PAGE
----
Olympics-Schultz takes care of ‘family business’ with Team China – Metro US

Olympics-Schultz takes care of ‘family business’ with Team China

Ice Hockey – Men’s Prelim. Round – Group A –
Ice Hockey – Men’s Prelim. Round – Group A – China v Canada

BEIJING (Reuters) – Ty Schultz, whose Beijing Olympics ended after four losses playing for China’s men’s ice hockey team, was nonetheless able to grasp an opportunity his grandmother could not due to the country’s boycott of the 1956 Melbourne Games.

Born in Canada to a German father and Chinese mother and listed on the China team sheet as Zheng Enlai, Schultz is the grandson of high jumper Zheng Fengrong, who in 1957 was the first Chinese woman to break a world record.

Schultz, 24, whose career has been beset by injuries, was among 15 foreign-born players on a China team whose tournament ended in a 7-2 loss to Canada late on Tuesday.

He has spoken with his grandparents, who live in Beijing, every day during the Olympics. His grandmother, now 84, came to one game.

“She saw us play that game against Germany, so that was pretty awesome. That was one of our better ones,” Schultz said of winless China’s best result in Beijing, a 3-2 defeat.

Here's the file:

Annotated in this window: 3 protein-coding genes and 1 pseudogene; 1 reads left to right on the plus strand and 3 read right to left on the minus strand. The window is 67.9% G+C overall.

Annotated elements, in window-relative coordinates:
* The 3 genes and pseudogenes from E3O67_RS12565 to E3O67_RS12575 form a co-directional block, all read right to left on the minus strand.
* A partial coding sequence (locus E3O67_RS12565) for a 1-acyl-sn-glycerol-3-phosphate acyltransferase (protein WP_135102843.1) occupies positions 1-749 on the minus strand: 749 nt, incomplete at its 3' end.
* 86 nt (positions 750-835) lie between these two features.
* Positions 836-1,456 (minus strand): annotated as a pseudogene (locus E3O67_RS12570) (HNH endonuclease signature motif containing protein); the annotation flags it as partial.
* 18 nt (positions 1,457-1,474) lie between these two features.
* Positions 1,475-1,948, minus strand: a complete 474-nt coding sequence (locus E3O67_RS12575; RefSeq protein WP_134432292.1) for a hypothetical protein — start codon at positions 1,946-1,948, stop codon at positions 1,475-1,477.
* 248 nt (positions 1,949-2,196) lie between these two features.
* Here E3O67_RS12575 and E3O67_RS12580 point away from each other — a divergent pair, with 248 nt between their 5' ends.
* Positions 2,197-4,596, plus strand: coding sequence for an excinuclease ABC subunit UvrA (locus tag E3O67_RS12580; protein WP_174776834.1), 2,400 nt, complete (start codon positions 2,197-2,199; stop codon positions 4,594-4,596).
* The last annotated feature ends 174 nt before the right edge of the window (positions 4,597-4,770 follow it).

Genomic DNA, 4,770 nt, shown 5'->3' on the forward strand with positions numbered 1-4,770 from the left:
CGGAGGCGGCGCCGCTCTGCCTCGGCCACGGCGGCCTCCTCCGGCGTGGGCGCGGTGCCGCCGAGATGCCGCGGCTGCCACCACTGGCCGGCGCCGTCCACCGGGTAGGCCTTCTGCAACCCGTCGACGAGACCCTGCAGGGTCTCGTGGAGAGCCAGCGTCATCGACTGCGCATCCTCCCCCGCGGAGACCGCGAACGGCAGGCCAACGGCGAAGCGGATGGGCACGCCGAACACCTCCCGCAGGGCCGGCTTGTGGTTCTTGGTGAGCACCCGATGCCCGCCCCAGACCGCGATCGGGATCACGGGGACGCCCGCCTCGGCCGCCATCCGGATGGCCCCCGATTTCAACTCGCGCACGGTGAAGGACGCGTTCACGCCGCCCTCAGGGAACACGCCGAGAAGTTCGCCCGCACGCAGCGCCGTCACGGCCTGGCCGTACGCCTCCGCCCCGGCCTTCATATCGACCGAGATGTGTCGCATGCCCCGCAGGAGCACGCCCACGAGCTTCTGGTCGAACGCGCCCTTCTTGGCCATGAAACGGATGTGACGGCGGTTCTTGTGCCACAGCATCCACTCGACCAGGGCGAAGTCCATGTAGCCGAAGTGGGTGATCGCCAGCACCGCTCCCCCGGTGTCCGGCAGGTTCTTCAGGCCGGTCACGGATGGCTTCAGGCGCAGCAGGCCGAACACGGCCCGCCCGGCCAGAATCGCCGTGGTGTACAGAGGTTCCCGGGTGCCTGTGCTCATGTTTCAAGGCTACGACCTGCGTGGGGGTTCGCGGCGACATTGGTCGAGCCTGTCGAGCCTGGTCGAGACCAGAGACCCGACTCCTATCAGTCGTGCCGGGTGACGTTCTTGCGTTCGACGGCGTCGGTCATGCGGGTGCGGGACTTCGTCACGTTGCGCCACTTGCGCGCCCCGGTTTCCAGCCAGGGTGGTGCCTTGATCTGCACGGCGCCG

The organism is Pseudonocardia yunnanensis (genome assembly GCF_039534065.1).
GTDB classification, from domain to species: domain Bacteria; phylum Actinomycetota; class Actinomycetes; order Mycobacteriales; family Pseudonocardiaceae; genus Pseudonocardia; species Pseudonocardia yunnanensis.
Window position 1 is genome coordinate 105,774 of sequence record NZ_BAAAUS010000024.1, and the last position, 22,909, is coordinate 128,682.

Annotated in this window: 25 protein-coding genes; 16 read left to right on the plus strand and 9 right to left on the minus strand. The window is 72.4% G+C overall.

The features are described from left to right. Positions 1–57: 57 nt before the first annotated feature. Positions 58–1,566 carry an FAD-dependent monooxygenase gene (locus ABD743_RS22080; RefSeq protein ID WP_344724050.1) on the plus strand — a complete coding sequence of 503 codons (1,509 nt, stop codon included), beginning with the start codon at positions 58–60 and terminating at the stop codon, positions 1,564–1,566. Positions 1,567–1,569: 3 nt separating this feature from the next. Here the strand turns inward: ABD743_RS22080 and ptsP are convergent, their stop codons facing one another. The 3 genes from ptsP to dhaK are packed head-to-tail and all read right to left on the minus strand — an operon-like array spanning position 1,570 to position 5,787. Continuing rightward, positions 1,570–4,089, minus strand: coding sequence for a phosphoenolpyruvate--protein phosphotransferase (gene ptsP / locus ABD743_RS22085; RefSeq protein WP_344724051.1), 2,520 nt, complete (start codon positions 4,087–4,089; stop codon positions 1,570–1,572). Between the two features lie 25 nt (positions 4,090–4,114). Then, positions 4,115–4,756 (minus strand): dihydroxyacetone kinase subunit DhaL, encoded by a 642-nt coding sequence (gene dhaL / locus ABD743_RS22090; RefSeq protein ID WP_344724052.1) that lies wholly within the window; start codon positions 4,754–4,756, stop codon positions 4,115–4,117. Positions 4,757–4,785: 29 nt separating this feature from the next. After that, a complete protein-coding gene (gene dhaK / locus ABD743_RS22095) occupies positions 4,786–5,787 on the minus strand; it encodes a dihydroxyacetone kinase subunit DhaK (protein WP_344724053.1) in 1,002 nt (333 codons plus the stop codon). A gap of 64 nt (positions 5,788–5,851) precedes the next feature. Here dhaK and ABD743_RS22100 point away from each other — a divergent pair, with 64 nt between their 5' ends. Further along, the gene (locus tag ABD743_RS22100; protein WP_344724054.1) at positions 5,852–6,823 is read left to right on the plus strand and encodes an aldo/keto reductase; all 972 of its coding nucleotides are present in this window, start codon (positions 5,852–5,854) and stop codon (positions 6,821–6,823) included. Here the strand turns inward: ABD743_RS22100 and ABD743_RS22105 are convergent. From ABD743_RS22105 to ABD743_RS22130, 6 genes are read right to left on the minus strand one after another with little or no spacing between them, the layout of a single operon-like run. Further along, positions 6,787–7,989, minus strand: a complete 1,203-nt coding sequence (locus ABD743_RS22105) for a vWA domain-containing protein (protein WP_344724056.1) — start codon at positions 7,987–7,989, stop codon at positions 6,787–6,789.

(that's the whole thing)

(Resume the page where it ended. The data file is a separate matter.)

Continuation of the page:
Schultz is not the family’s first Chinese Olympian – his sister Nina Schultz competed in the heptathlon as Zheng Ninali during last summer’s Tokyo Games, where she finished 10th, coached by their grandfather Duan Qiyan.

“It’s starting to feel a bit like a family business,” Schultz said after the China team were eliminated by Canada.

“It’s amazing that me and my sister can kind of put on the Chinese jersey and go in their place almost, realise that Olympic dream for both of them and ourselves,” he said referring to his grandparents.

China, who rank 32nd in men’s ice hockey, qualified for the 12-team tournament as host, and Schultz said he hoped the team’s presence in Beijing helps grow the game in the country.

“All the exposure we had during the Olympics was good, despite the losses – positive for ice hockey in China,” he said.

(Reporting by Tony Munroe; Editing by Ken Ferris)